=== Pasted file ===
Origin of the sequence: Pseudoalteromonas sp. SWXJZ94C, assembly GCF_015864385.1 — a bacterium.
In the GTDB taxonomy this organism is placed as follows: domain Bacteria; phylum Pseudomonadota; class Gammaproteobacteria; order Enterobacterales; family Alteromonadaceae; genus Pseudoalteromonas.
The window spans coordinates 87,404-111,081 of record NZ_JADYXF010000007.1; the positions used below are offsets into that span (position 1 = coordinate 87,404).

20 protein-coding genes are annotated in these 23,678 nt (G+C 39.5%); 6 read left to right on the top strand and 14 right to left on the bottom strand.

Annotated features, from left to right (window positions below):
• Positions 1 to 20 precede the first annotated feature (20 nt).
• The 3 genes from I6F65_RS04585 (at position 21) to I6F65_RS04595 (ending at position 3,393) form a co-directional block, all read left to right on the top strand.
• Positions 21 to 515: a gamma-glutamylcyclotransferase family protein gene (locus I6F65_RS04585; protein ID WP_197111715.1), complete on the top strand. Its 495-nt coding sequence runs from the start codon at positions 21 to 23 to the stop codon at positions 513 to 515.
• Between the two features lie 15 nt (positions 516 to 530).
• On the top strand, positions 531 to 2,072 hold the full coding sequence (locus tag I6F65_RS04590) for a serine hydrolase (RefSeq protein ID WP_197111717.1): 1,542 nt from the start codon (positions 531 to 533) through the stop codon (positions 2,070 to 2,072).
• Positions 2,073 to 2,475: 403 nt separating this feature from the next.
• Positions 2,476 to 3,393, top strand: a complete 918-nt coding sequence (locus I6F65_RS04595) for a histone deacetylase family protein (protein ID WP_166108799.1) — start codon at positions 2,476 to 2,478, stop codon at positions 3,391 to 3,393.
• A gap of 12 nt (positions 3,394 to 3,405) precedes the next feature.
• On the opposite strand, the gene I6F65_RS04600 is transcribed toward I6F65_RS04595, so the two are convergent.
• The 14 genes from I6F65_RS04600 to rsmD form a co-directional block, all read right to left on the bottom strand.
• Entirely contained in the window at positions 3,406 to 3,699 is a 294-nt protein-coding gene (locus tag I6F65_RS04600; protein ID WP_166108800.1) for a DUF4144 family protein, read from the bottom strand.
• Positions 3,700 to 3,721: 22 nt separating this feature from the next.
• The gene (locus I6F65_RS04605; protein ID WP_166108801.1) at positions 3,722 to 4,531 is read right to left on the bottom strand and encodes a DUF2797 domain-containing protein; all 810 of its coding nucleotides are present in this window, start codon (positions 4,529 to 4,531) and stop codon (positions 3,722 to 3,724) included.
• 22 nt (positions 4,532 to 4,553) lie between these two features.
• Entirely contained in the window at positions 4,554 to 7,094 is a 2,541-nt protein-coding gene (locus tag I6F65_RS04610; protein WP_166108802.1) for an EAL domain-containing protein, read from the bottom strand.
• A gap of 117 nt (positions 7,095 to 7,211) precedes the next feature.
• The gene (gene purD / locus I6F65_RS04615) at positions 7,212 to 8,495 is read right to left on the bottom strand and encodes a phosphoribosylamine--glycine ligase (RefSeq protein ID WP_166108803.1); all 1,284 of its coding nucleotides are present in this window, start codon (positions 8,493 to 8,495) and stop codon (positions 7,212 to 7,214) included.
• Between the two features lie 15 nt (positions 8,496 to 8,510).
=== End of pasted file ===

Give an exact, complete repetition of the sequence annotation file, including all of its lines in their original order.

Origin of the sequence: Pseudoalteromonas sp. SWXJZ94C, assembly GCF_015864385.1 — a bacterium.
In the GTDB taxonomy this organism is placed as follows: domain Bacteria; phylum Pseudomonadota; class Gammaproteobacteria; order Enterobacterales; family Alteromonadaceae; genus Pseudoalteromonas.
The window spans coordinates 87,404-111,081 of record NZ_JADYXF010000007.1; the positions used below are offsets into that span (position 1 = coordinate 87,404).

20 protein-coding genes are annotated in these 23,678 nt (G+C 39.5%); 6 read left to right on the top strand and 14 right to left on the bottom strand.

Annotated features, from left to right (window positions below):
• Positions 1 to 20 precede the first annotated feature (20 nt).
• The 3 genes from I6F65_RS04585 (at position 21) to I6F65_RS04595 (ending at position 3,393) form a co-directional block, all read left to right on the top strand.
• Positions 21 to 515: a gamma-glutamylcyclotransferase family protein gene (locus I6F65_RS04585; protein ID WP_197111715.1), complete on the top strand. Its 495-nt coding sequence runs from the start codon at positions 21 to 23 to the stop codon at positions 513 to 515.
• Between the two features lie 15 nt (positions 516 to 530).
• On the top strand, positions 531 to 2,072 hold the full coding sequence (locus tag I6F65_RS04590) for a serine hydrolase (RefSeq protein ID WP_197111717.1): 1,542 nt from the start codon (positions 531 to 533) through the stop codon (positions 2,070 to 2,072).
• Positions 2,073 to 2,475: 403 nt separating this feature from the next.
• Positions 2,476 to 3,393, top strand: a complete 918-nt coding sequence (locus I6F65_RS04595) for a histone deacetylase family protein (protein ID WP_166108799.1) — start codon at positions 2,476 to 2,478, stop codon at positions 3,391 to 3,393.
• A gap of 12 nt (positions 3,394 to 3,405) precedes the next feature.
• On the opposite strand, the gene I6F65_RS04600 is transcribed toward I6F65_RS04595, so the two are convergent.
• The 14 genes from I6F65_RS04600 to rsmD form a co-directional block, all read right to left on the bottom strand.
• Entirely contained in the window at positions 3,406 to 3,699 is a 294-nt protein-coding gene (locus tag I6F65_RS04600; protein ID WP_166108800.1) for a DUF4144 family protein, read from the bottom strand.
• Positions 3,700 to 3,721: 22 nt separating this feature from the next.
• The gene (locus I6F65_RS04605; protein ID WP_166108801.1) at positions 3,722 to 4,531 is read right to left on the bottom strand and encodes a DUF2797 domain-containing protein; all 810 of its coding nucleotides are present in this window, start codon (positions 4,529 to 4,531) and stop codon (positions 3,722 to 3,724) included.
• 22 nt (positions 4,532 to 4,553) lie between these two features.
• Entirely contained in the window at positions 4,554 to 7,094 is a 2,541-nt protein-coding gene (locus tag I6F65_RS04610; protein WP_166108802.1) for an EAL domain-containing protein, read from the bottom strand.
• A gap of 117 nt (positions 7,095 to 7,211) precedes the next feature.
• The gene (gene purD / locus I6F65_RS04615) at positions 7,212 to 8,495 is read right to left on the bottom strand and encodes a phosphoribosylamine--glycine ligase (RefSeq protein ID WP_166108803.1); all 1,284 of its coding nucleotides are present in this window, start codon (positions 8,493 to 8,495) and stop codon (positions 7,212 to 7,214) included.
• Between the two features lie 15 nt (positions 8,496 to 8,510).